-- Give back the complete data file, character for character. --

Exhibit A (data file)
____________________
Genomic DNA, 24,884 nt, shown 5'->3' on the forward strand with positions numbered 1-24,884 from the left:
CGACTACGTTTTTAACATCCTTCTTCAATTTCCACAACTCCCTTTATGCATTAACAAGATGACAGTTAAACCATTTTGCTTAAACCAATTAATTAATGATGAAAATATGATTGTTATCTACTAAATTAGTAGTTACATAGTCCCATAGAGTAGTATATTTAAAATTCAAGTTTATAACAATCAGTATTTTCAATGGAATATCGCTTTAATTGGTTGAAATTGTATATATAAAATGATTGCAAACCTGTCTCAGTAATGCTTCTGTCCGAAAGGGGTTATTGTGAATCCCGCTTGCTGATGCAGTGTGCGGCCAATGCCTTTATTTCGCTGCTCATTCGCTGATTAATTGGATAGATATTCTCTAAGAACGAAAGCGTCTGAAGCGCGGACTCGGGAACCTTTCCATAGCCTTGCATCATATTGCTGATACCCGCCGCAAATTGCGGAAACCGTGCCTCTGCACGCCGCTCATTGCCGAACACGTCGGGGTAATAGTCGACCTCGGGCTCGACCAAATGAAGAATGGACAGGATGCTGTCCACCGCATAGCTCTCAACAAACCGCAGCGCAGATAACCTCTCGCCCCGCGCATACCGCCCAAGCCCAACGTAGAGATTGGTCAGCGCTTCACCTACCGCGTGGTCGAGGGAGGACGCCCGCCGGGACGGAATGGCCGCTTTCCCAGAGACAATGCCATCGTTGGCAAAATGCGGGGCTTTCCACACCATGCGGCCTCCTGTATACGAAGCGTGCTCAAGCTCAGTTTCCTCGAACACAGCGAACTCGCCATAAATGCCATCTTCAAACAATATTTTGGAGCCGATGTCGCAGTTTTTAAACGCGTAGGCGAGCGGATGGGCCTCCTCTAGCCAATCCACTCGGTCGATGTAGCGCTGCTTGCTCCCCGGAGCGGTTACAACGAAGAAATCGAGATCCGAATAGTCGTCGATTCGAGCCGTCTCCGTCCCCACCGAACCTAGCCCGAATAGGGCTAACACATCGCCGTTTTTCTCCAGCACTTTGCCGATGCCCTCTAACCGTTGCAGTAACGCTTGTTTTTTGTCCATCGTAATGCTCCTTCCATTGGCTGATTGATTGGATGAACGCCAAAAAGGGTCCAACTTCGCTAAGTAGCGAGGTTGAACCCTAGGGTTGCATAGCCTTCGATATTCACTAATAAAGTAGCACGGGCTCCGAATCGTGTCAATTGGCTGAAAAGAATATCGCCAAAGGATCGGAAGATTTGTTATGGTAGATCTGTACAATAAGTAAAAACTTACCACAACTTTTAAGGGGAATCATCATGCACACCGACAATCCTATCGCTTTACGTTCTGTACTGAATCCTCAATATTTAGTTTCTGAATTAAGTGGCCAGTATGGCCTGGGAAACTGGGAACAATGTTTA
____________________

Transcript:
Genomic DNA, 24,884 nt, shown 5'->3' on the forward strand with positions numbered 1-24,884 from the left:
CGACTACGTTTTTAACATCCTTCTTCAATTTCCACAACTCCCTTTATGCATTAACAAGATGACAGTTAAACCATTTTGCTTAAACCAATTAATTAATGATGAAAATATGATTGTTATCTACTAAATTAGTAGTTACATAGTCCCATAGAGTAGTATATTTAAAATTCAAGTTTATAACAATCAGTATTTTCAATGGAATATCGCTTTAATTGGTTGAAATTGTATATATAAAATGATTGCAAACCTGTCTCAGTAATGCTTCTGTCCGAAAGGGGTTATTGTGAATCCCGCTTGCTGATGCAGTGTGCGGCCAATGCCTTTATTTCGCTGCTCATTCGCTGATTAATTGGATAGATATTCTCTAAGAACGAAAGCGTCTGAAGCGCGGACTCGGGAACCTTTCCATAGCCTTGCATCATATTGCTGATACCCGCCGCAAATTGCGGAAACCGTGCCTCTGCACGCCGCTCATTGCCGAACACGTCGGGGTAATAGTCGACCTCGGGCTCGACCAAATGAAGAATGGACAGGATGCTGTCCACCGCATAGCTCTCAACAAACCGCAGCGCAGATAACCTCTCGCCCCGCGCATACCGCCCAAGCCCAACGTAGAGATTGGTCAGCGCTTCACCTACCGCGTGGTCGAGGGAGGACGCCCGCCGGGACGGAATGGCCGCTTTCCCAGAGACAATGCCATCGTTGGCAAAATGCGGGGCTTTCCACACCATGCGGCCTCCTGTATACGAAGCGTGCTCAAGCTCAGTTTCCTCGAACACAGCGAACTCGCCATAAATGCCATCTTCAAACAATATTTTGGAGCCGATGTCGCAGTTTTTAAACGCGTAGGCGAGCGGATGGGCCTCCTCTAGCCAATCCACTCGGTCGATGTAGCGCTGCTTGCTCCCCGGAGCGGTTACAACGAAGAAATCGAGATCCGAATAGTCGTCGATTCGAGCCGTCTCCGTCCCCACCGAACCTAGCCCGAATAGGGCTAACACATCGCCGTTTTTCTCCAGCACTTTGCCGATGCCCTCTAACCGTTGCAGTAACGCTTGTTTTTTGTCCATCGTAATGCTCCTTCCATTGGCTGATTGATTGGATGAACGCCAAAAAGGGTCCAACTTCGCTAAGTAGCGAGGTTGAACCCTAGGGTTGCATAGCCTTCGATATTCACTAATAAAGTAGCACGGGCTCCGAATCGTGTCAATTGGCTGAAAAGAATATCGCCAAAGGATCGGAAGATTTGTTATGGTAGATCTGTACAATAAGTAAAAACTTACCACAACTTTTAAGGGGAATCATCATGCACACCGACAATCCTATCGCTTTACGTTCTGTACTGAATCCTCAATATTTAGTTTCTGAATTAAGTGGCCAGTATGGCCTGGGAAACTGGGAACAATGTTTA